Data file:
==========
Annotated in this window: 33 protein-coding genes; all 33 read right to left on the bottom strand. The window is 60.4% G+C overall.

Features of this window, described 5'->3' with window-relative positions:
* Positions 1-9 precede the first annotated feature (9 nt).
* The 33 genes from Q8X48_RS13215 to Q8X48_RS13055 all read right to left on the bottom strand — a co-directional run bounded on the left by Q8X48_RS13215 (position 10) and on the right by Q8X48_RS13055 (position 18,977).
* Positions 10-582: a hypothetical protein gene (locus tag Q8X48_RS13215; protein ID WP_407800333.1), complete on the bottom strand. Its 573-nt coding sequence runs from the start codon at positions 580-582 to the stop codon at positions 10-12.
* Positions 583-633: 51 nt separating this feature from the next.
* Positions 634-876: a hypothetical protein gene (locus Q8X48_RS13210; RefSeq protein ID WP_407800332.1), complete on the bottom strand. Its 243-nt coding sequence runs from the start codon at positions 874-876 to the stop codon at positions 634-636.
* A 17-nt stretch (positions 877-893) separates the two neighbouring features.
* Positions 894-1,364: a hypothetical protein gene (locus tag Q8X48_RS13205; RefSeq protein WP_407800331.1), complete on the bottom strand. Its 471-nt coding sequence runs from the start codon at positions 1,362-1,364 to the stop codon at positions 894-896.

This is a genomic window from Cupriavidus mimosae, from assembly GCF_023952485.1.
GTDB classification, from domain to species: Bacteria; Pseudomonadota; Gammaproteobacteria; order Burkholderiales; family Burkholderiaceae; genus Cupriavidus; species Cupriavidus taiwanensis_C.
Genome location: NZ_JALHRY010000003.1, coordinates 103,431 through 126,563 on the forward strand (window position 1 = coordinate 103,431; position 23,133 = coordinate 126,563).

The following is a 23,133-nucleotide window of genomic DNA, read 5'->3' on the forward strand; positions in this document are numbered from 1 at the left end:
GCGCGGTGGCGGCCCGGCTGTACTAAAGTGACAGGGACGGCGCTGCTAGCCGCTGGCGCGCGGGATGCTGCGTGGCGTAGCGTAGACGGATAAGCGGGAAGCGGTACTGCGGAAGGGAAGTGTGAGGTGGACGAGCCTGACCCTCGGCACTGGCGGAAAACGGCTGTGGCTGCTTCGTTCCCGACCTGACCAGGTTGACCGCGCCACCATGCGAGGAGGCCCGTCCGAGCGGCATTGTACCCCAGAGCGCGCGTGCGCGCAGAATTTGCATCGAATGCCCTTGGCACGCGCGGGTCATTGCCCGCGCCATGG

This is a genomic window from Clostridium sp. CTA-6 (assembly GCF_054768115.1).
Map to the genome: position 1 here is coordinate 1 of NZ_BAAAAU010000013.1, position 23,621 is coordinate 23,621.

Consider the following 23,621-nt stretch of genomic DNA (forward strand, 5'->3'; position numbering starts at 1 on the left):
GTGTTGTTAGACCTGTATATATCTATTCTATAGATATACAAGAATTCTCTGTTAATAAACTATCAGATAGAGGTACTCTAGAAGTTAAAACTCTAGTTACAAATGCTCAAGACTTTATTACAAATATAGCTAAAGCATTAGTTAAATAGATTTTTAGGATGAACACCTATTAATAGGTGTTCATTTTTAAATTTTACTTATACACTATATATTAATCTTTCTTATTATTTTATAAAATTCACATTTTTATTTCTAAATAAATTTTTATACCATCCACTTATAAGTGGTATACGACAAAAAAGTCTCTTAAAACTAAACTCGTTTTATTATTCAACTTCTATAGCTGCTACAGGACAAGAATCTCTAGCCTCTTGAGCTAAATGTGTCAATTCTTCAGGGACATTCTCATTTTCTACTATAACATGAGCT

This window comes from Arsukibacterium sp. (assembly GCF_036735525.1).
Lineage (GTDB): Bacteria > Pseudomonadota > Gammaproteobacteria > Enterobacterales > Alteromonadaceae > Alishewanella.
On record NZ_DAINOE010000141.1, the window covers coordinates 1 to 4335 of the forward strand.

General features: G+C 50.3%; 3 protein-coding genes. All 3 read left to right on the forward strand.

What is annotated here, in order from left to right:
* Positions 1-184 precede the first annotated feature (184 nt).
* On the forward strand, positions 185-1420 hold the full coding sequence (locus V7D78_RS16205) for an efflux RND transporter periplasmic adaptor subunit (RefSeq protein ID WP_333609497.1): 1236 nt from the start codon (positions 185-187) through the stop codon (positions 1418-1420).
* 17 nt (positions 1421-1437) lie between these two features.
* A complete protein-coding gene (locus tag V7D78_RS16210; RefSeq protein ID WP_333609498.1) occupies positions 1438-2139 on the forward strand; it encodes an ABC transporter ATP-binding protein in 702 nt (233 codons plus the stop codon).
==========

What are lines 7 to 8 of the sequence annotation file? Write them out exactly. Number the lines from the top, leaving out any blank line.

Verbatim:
* Positions 634-876: a hypothetical protein gene (locus Q8X48_RS13210; RefSeq protein ID WP_407800332.1), complete on the bottom strand. Its 243-nt coding sequence runs from the start codon at positions 874-876 to the stop codon at positions 634-636.
* A 17-nt stretch (positions 877-893) separates the two neighbouring features.